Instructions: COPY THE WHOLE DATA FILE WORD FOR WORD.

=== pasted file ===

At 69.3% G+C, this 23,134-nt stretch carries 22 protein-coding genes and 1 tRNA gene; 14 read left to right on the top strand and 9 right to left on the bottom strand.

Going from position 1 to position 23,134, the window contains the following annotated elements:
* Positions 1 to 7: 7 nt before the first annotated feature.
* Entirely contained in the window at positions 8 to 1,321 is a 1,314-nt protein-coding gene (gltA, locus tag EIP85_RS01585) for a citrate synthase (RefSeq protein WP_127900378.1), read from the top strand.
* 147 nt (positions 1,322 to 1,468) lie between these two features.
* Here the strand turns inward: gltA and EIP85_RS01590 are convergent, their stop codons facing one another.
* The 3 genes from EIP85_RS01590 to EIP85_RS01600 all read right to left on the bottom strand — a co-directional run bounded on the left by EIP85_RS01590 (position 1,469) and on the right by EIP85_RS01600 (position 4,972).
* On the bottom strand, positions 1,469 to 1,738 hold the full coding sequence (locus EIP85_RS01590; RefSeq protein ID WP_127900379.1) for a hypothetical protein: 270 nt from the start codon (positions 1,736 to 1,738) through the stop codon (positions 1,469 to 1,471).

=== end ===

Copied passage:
At 69.3% G+C, this 23,134-nt stretch carries 22 protein-coding genes and 1 tRNA gene; 14 read left to right on the top strand and 9 right to left on the bottom strand.

Going from position 1 to position 23,134, the window contains the following annotated elements:
* Positions 1 to 7: 7 nt before the first annotated feature.
* Entirely contained in the window at positions 8 to 1,321 is a 1,314-nt protein-coding gene (gltA, locus tag EIP85_RS01585) for a citrate synthase (RefSeq protein WP_127900378.1), read from the top strand.
* 147 nt (positions 1,322 to 1,468) lie between these two features.
* Here the strand turns inward: gltA and EIP85_RS01590 are convergent, their stop codons facing one another.
* The 3 genes from EIP85_RS01590 to EIP85_RS01600 all read right to left on the bottom strand — a co-directional run bounded on the left by EIP85_RS01590 (position 1,469) and on the right by EIP85_RS01600 (position 4,972).
* On the bottom strand, positions 1,469 to 1,738 hold the full coding sequence (locus EIP85_RS01590; RefSeq protein ID WP_127900379.1) for a hypothetical protein: 270 nt from the start codon (positions 1,736 to 1,738) through the stop codon (positions 1,469 to 1,471).